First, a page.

A Baltimore City teacher blames Teach for America for her difficulty finding a job, and says the program "pretends to have the solution."


Liana's post this morning about the NY Times article on how kids today may be "hard-wired for learning differently" made me think of this video clip I came across recently (maybe you've seen it) of a kid completing not one but two Rubik's Cubes while playing Guitar Hero and, of course, hitting all the notes. There's got to be some message in this for educators, right? I guess the question would be: Are schools leveraging or building on this kind of aptitude? Can they? Should they? Obviously this kid is a special case, but I suspect he's also representative in ...


A somewhat polarizing article in the New York Times says there's research suggesting that kids these days—immersed in technology that rewards small doses of attention—are hard-wired for learning differently than previous generations. The piece profiles a talented 12th grader who spends late nights making short films for YouTube and playing video games, and whose grades are suffering because of it. Some educators are embracing kids' new skill-sets by incorporating the technology they use at home into the classroom environment. One principal "asked teachers to build Web sites to communicate with students, introduced popular classes on using digital ...


Live from the National Council of Teachers of English, Annual Convention, Orlando Author Gary Paulsen spoke at Saturday's ALAN—Assembly of Literature for Adolescents—breakfast. He likes to talk and spoke for almost an hour. There might have been a few eye rolls at my table and murmurings of "indulgent" towards the end of his speech. But I was told that is because language arts teachers know his books and his biography well. My confession is that I've never read a book by Gary Paulsen. He's a late-20th century Jack London who loves and writes about dogs. He's raced the...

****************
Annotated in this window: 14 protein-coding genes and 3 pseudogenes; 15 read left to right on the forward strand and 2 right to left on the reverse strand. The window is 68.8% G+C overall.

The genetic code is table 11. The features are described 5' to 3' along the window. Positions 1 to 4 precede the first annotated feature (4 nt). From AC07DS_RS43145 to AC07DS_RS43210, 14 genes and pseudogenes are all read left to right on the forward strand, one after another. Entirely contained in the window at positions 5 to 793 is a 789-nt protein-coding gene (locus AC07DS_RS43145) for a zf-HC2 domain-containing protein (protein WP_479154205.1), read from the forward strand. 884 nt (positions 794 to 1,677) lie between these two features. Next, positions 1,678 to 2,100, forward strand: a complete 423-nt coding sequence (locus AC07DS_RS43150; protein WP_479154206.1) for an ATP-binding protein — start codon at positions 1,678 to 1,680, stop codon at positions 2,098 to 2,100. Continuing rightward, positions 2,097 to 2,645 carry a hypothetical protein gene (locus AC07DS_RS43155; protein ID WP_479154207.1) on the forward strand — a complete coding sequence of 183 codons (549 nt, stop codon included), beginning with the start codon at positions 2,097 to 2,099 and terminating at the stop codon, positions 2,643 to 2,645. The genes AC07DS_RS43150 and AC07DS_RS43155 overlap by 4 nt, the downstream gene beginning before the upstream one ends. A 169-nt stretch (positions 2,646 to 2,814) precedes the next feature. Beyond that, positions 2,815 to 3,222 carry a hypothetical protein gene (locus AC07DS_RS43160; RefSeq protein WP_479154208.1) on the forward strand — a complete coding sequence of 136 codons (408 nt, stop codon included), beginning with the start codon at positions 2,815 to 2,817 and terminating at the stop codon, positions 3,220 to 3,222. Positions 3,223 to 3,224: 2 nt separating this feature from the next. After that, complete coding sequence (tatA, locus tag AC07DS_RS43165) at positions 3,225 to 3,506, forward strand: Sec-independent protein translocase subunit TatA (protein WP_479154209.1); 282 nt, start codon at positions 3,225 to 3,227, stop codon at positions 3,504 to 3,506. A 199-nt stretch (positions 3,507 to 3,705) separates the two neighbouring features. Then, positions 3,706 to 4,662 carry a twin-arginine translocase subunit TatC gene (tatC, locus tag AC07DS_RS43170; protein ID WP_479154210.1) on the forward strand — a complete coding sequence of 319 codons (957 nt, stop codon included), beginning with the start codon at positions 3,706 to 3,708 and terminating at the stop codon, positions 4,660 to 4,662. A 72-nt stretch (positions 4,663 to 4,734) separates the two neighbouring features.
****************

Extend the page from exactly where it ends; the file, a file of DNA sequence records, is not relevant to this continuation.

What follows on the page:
New York Times Columnist Thomas Friedman—purveyor of the "The World Is Flat" trope—bemoans the current indicators of the state of U.S. schools and praises U.S. Secretary of Education Arne Duncan's efforts to introduce performance pay and increased competition into the teaching profession. Duncan's view, Friedman argues, "is not anti-teacher. It's taking the profession much more seriously and elevating it to where should be." But he also notes that the burden shouldn't only be on teachers: "The more we demand from teachers the more we have to demand from students and parents," he writes....


Just saw this press release for iDiscipline HD, an app that allows teachers to track student behavior issues—and send e-mail notifications to parents, if needed—on an iPhone, iPad, or iPod Touch. Out of curiosity, how many of our readers use mobile devices to monitor daily classroom data, such as discipline and attendance? What are the benefits of tracking students this way? Do you use your own device or do you get one from your school? For those who don't use mobile devices for record-keeping, would you have any interest in starting? What's holding you back?...